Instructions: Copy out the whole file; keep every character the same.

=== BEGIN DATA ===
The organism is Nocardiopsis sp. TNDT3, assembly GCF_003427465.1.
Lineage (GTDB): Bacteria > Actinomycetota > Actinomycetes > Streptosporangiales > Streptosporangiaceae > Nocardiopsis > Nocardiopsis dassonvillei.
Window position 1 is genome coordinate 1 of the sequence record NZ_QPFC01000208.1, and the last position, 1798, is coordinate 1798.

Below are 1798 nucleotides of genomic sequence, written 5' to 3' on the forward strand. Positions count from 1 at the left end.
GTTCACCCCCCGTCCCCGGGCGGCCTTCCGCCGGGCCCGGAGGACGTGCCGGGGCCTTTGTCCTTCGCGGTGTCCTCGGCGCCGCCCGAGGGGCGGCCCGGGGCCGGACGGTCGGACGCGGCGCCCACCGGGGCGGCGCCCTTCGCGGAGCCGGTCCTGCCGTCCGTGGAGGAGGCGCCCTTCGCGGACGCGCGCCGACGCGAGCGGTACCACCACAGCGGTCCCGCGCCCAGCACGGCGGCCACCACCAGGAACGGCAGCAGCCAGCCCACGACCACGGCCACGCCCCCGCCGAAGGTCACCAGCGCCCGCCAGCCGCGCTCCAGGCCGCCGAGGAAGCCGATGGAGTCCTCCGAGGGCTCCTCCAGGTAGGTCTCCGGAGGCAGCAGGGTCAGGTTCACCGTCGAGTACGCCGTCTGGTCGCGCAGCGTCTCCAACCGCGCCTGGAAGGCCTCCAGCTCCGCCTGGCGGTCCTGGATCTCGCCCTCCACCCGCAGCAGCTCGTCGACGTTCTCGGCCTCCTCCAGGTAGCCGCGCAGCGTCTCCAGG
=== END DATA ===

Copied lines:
The organism is Nocardiopsis sp. TNDT3, assembly GCF_003427465.1.
Lineage (GTDB): Bacteria > Actinomycetota > Actinomycetes > Streptosporangiales > Streptosporangiaceae > Nocardiopsis > Nocardiopsis dassonvillei.
Window position 1 is genome coordinate 1 of the sequence record NZ_QPFC01000208.1, and the last position, 1798, is coordinate 1798.

Below are 1798 nucleotides of genomic sequence, written 5' to 3' on the forward strand. Positions count from 1 at the left end.
GTTCACCCCCCGTCCCCGGGCGGCCTTCCGCCGGGCCCGGAGGACGTGCCGGGGCCTTTGTCCTTCGCGGTGTCCTCGGCGCCGCCCGAGGGGCGGCCCGGGGCCGGACGGTCGGACGCGGCGCCCACCGGGGCGGCGCCCTTCGCGGAGCCGGTCCTGCCGTCCGTGGAGGAGGCGCCCTTCGCGGACGCGCGCCGACGCGAGCGGTACCACCACAGCGGTCCCGCGCCCAGCACGGCGGCCACCACCAGGAACGGCAGCAGCCAGCCCACGACCACGGCCACGCCCCCGCCGAAGGTCACCAGCGCCCGCCAGCCGCGCTCCAGGCCGCCGAGGAAGCCGATGGAGTCCTCCGAGGGCTCCTCCAGGTAGGTCTCCGGAGGCAGCAGGGTCAGGTTCACCGTCGAGTACGCCGTCTGGTCGCGCAGCGTCTCCAACCGCGCCTGGAAGGCCTCCAGCTCCGCCTGGCGGTCCTGGATCTCGCCCTCCACCCGCAGCAGCTCGTCGACGTTCTCGGCCTCCTCCAGGTAGCCGCGCAGCGTCTCCAGG